2. Conduct a transparent investigation of university leadership that became complicit in supporting White supremacy by choosing to conceal the photographs and actions of the faculty members. There needs to be open investigation about who in leadership knew, when they knew, how they responded, what factors contributed to their decision-making, and what actions were taken prior to the news release. The results of this investigation must be disseminated to members of the university community.
  3. Issue a clear statement from university leadership that the university is anti-racist and that part of being anti-racist means calling out racist symbolism, speech, and actions. University policy must clearly state that interaction and use of racist symbols or symbols of oppression during university functions in a way that damages a safe educational environment is unacceptable. Expressions of racism or White supremacy is inconsistent with our values of creating an inclusive environment in which the inherent dignity of each person is upheld.

Change the University Structures that Perpetuate Inequalities by Race and Sex

  1. Institute term appointments for department chairs and college deans. The current system minimizes accountability and maintains the system currently in place; that is, mostly White men in positions of power and authority.
  2. Fund an interdisciplinary cluster hire across the university for positions specifically focused on Black or African American history, literature, art, education, business, health and well-being, and other relevant areas. This should specifically include a tenure-track position in African American history.
  3. Implement paid maternity leave; currently women who are pregnant and give birth have to either take disability or receive sick leave donations from their colleagues. The absence of maternity leave is based on the outdated, sexist structure in which only men had full-time employment outside of the home.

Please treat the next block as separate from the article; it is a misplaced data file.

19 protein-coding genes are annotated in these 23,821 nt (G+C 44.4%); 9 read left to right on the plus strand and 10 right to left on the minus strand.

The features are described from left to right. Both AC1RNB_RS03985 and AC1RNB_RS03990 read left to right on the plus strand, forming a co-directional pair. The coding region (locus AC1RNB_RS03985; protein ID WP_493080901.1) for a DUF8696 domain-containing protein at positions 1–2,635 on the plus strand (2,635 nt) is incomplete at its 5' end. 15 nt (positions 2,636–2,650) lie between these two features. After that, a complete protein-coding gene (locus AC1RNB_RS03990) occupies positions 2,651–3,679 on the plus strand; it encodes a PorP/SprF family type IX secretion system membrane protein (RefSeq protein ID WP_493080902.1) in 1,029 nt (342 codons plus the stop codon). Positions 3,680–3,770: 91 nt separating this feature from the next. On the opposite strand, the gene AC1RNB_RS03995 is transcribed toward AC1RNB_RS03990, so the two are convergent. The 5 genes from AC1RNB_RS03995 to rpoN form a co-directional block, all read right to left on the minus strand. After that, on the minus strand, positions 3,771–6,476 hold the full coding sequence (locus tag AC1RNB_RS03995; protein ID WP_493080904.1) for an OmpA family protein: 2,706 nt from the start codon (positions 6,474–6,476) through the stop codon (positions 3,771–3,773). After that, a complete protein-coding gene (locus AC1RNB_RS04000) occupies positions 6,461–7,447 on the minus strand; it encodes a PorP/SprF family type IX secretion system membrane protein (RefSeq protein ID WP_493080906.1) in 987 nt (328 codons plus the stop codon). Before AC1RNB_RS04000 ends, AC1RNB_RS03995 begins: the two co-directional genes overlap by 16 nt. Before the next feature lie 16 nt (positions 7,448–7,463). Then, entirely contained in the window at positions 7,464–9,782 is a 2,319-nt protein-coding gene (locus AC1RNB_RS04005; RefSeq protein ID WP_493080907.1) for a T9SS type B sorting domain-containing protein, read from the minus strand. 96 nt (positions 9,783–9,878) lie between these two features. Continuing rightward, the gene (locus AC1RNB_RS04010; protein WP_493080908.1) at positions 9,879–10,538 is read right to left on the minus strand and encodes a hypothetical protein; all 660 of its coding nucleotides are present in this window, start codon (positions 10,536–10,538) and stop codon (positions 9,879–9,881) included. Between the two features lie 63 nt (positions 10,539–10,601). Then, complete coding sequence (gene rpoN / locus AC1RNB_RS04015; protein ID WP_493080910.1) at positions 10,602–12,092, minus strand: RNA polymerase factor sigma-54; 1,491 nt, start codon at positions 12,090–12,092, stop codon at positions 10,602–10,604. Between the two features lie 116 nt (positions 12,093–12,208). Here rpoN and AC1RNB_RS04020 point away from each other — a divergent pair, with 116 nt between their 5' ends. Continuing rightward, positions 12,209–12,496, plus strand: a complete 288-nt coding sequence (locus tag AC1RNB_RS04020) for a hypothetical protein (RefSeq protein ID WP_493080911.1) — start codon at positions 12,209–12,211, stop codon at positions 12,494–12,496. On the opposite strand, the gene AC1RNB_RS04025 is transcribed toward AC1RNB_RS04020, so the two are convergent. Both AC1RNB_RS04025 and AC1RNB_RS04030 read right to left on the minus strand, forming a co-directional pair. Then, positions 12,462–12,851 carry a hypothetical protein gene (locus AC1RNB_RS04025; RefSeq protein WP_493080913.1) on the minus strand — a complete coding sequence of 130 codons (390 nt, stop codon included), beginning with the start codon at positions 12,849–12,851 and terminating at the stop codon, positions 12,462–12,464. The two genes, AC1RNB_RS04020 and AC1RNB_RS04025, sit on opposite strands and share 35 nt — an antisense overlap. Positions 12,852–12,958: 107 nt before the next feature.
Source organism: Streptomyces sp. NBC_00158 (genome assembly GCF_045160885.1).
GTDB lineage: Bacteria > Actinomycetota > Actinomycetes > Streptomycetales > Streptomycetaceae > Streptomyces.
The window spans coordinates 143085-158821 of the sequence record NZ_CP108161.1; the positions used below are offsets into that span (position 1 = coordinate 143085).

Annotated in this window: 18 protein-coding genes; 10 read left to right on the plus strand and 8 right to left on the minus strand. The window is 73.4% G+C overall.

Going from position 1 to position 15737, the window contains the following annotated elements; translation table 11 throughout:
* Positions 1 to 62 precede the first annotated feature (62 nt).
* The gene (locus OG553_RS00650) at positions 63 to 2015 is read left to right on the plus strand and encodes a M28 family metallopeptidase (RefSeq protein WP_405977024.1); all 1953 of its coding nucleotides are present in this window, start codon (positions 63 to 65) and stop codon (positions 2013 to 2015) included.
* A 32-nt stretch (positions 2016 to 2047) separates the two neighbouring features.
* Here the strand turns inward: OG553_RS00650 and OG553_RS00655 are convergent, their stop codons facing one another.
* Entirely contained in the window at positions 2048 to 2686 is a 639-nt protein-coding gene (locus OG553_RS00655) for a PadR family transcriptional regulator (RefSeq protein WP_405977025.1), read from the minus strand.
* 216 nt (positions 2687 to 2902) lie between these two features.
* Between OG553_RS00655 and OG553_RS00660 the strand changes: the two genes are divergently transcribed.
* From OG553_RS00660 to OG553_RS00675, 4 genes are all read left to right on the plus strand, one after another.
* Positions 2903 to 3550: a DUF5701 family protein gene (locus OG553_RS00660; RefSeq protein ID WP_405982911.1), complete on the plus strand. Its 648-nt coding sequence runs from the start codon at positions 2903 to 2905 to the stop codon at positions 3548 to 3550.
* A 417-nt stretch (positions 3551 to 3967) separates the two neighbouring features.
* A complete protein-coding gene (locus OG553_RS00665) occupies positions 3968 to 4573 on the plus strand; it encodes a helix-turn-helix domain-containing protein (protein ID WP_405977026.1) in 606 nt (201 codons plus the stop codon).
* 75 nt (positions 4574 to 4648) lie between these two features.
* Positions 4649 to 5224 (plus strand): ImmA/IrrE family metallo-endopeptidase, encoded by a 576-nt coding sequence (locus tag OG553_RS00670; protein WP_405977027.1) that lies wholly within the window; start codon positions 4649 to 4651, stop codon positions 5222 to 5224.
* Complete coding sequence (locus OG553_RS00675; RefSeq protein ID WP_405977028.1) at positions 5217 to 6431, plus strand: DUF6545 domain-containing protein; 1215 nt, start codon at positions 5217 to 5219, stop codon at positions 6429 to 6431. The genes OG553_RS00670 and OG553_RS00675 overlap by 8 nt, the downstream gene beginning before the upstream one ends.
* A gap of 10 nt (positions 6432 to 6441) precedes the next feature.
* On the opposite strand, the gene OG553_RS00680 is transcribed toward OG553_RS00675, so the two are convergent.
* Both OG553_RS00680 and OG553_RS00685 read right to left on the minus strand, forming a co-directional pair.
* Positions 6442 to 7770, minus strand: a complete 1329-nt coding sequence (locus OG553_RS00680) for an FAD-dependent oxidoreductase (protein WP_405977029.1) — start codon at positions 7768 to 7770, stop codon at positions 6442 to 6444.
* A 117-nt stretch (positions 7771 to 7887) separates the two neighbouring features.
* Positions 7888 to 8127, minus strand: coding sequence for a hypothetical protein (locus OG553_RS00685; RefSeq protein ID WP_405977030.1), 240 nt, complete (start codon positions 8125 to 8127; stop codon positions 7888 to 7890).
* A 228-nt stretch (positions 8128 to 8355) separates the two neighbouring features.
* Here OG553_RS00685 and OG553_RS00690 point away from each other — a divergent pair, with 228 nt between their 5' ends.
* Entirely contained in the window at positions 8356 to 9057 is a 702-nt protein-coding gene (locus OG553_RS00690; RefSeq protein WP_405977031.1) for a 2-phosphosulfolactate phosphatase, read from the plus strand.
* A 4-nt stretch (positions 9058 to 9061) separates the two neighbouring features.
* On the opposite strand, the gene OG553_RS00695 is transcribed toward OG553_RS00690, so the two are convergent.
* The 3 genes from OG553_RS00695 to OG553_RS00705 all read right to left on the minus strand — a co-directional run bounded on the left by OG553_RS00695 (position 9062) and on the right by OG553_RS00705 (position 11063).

4. Create a Racial Reconciliation Commission that will address the segregationist history, economic impact, and any predatory practices of University of South Alabama in its interaction with Black and Indigenous communities in the greater Mobile area. This commission will follow examples of other universities that are already leading this work.

Promote Diversity, Equity, and Inclusion

  1. Ensure the next president of University of South Alabama has a proven track record of commitment to the university’s core values of Diversity, Integrity, and Transparency and Participation in Decision-Making. The commitment to diversity, equity, and inclusion should be evidenced by financial decision-making, hiring practices, and effective messaging and communication.
  2. Add a general education requirement for courses with substantial emphasis on diversity and inclusion.
  3. Create a 10-year plan for promoting diversity, equity, and inclusion that is accompanied by a significant and increasing financial commitment from the university. This plan can include the following:
  1. Allocate new funding for undergraduate scholarships and graduate fellowships for students of color that cover the full cost of attendance. A number of these should be set aside specifically for students in the Mitchell College of Business.
  2. Increase funding to the Office of Diversity and Inclusion, perhaps changing the Chief Diversity Officer to a Vice President position.
  3. Provide support for professional development of faculty of color, including non-tenure-track faculty members, such as providing funds for continuing education and conference attendance and an institutional membership in the National Center for Faculty Diversity and Development.